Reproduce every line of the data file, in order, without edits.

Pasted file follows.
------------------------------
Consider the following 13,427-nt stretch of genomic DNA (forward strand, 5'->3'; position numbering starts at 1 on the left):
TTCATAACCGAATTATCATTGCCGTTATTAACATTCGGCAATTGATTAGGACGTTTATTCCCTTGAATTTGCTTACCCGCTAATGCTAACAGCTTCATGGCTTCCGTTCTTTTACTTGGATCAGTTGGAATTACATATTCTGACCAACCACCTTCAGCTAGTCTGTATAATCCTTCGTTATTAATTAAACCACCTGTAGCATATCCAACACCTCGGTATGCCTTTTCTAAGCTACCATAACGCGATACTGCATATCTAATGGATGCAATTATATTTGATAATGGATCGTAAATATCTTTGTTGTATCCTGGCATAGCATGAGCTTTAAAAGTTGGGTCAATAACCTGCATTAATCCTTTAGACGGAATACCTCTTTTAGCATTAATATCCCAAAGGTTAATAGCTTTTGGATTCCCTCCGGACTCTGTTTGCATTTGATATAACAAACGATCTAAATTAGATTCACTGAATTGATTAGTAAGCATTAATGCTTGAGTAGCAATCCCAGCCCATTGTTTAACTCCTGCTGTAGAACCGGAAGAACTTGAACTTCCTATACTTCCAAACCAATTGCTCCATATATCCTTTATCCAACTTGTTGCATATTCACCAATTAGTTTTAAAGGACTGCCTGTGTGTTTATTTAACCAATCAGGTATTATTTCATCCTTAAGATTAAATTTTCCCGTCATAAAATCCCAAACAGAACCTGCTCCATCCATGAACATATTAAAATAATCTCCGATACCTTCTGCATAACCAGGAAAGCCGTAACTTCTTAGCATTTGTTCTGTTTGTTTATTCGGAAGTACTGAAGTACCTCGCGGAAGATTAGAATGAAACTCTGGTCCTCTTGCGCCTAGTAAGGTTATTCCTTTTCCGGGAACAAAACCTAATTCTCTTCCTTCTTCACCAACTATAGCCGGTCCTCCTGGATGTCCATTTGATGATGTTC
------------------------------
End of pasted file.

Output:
Consider the following 13,427-nt stretch of genomic DNA (forward strand, 5'->3'; position numbering starts at 1 on the left):
TTCATAACCGAATTATCATTGCCGTTATTAACATTCGGCAATTGATTAGGACGTTTATTCCCTTGAATTTGCTTACCCGCTAATGCTAACAGCTTCATGGCTTCCGTTCTTTTACTTGGATCAGTTGGAATTACATATTCTGACCAACCACCTTCAGCTAGTCTGTATAATCCTTCGTTATTAATTAAACCACCTGTAGCATATCCAACACCTCGGTATGCCTTTTCTAAGCTACCATAACGCGATACTGCATATCTAATGGATGCAATTATATTTGATAATGGATCGTAAATATCTTTGTTGTATCCTGGCATAGCATGAGCTTTAAAAGTTGGGTCAATAACCTGCATTAATCCTTTAGACGGAATACCTCTTTTAGCATTAATATCCCAAAGGTTAATAGCTTTTGGATTCCCTCCGGACTCTGTTTGCATTTGATATAACAAACGATCTAAATTAGATTCACTGAATTGATTAGTAAGCATTAATGCTTGAGTAGCAATCCCAGCCCATTGTTTAACTCCTGCTGTAGAACCGGAAGAACTTGAACTTCCTATACTTCCAAACCAATTGCTCCATATATCCTTTATCCAACTTGTTGCATATTCACCAATTAGTTTTAAAGGACTGCCTGTGTGTTTATTTAACCAATCAGGTATTATTTCATCCTTAAGATTAAATTTTCCCGTCATAAAATCCCAAACAGAACCTGCTCCATCCATGAACATATTAAAATAATCTCCGATACCTTCTGCATAACCAGGAAAGCCGTAACTTCTTAGCATTTGTTCTGTTTGTTTATTCGGAAGTACTGAAGTACCTCGCGGAAGATTAGAATGAAACTCTGGTCCTCTTGCGCCTAGTAAGGTTATTCCTTTTCCGGGAACAAAACCTAATTCTCTTCCTTCTTCACCAACTATAGCCGGTCCTCCTGGATGTCCATTTGATGATGTTC